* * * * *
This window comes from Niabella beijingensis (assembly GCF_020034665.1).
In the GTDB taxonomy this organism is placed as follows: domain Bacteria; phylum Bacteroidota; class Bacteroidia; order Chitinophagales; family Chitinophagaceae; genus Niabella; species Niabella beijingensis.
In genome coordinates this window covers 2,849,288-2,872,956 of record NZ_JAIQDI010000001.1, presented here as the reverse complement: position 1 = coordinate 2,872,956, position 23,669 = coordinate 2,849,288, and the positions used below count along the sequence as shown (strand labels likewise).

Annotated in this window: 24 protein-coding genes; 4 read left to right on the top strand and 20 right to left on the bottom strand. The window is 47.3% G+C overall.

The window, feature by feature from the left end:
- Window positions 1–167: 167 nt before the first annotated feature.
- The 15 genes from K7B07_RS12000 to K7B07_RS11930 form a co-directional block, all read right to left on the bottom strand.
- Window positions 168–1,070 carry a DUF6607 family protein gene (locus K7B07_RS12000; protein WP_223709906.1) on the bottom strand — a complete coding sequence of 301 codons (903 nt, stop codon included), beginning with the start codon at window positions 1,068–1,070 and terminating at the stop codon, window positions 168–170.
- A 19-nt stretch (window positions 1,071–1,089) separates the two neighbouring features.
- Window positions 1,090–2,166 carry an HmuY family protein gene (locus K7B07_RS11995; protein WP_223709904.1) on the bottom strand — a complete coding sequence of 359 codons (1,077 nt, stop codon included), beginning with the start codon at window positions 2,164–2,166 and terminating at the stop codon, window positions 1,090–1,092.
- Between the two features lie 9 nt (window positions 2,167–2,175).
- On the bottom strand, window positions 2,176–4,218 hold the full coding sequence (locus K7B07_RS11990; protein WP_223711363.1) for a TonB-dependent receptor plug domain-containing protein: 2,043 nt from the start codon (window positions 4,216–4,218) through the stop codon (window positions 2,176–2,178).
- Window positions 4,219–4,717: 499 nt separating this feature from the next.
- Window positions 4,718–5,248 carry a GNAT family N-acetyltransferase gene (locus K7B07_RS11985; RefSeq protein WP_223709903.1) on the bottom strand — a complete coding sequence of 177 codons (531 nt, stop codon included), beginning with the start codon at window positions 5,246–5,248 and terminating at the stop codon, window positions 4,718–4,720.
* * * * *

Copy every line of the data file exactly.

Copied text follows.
This window comes from Niabella beijingensis (assembly GCF_020034665.1).
In the GTDB taxonomy this organism is placed as follows: domain Bacteria; phylum Bacteroidota; class Bacteroidia; order Chitinophagales; family Chitinophagaceae; genus Niabella; species Niabella beijingensis.
In genome coordinates this window covers 2,849,288-2,872,956 of record NZ_JAIQDI010000001.1, presented here as the reverse complement: position 1 = coordinate 2,872,956, position 23,669 = coordinate 2,849,288, and the positions used below count along the sequence as shown (strand labels likewise).

Annotated in this window: 24 protein-coding genes; 4 read left to right on the top strand and 20 right to left on the bottom strand. The window is 47.3% G+C overall.

The window, feature by feature from the left end:
- Window positions 1–167: 167 nt before the first annotated feature.
- The 15 genes from K7B07_RS12000 to K7B07_RS11930 form a co-directional block, all read right to left on the bottom strand.
- Window positions 168–1,070 carry a DUF6607 family protein gene (locus K7B07_RS12000; protein WP_223709906.1) on the bottom strand — a complete coding sequence of 301 codons (903 nt, stop codon included), beginning with the start codon at window positions 1,068–1,070 and terminating at the stop codon, window positions 168–170.
- A 19-nt stretch (window positions 1,071–1,089) separates the two neighbouring features.
- Window positions 1,090–2,166 carry an HmuY family protein gene (locus K7B07_RS11995; protein WP_223709904.1) on the bottom strand — a complete coding sequence of 359 codons (1,077 nt, stop codon included), beginning with the start codon at window positions 2,164–2,166 and terminating at the stop codon, window positions 1,090–1,092.
- Between the two features lie 9 nt (window positions 2,167–2,175).
- On the bottom strand, window positions 2,176–4,218 hold the full coding sequence (locus K7B07_RS11990; protein WP_223711363.1) for a TonB-dependent receptor plug domain-containing protein: 2,043 nt from the start codon (window positions 4,216–4,218) through the stop codon (window positions 2,176–2,178).
- Window positions 4,219–4,717: 499 nt separating this feature from the next.
- Window positions 4,718–5,248 carry a GNAT family N-acetyltransferase gene (locus K7B07_RS11985; RefSeq protein WP_223709903.1) on the bottom strand — a complete coding sequence of 177 codons (531 nt, stop codon included), beginning with the start codon at window positions 5,246–5,248 and terminating at the stop codon, window positions 4,718–4,720.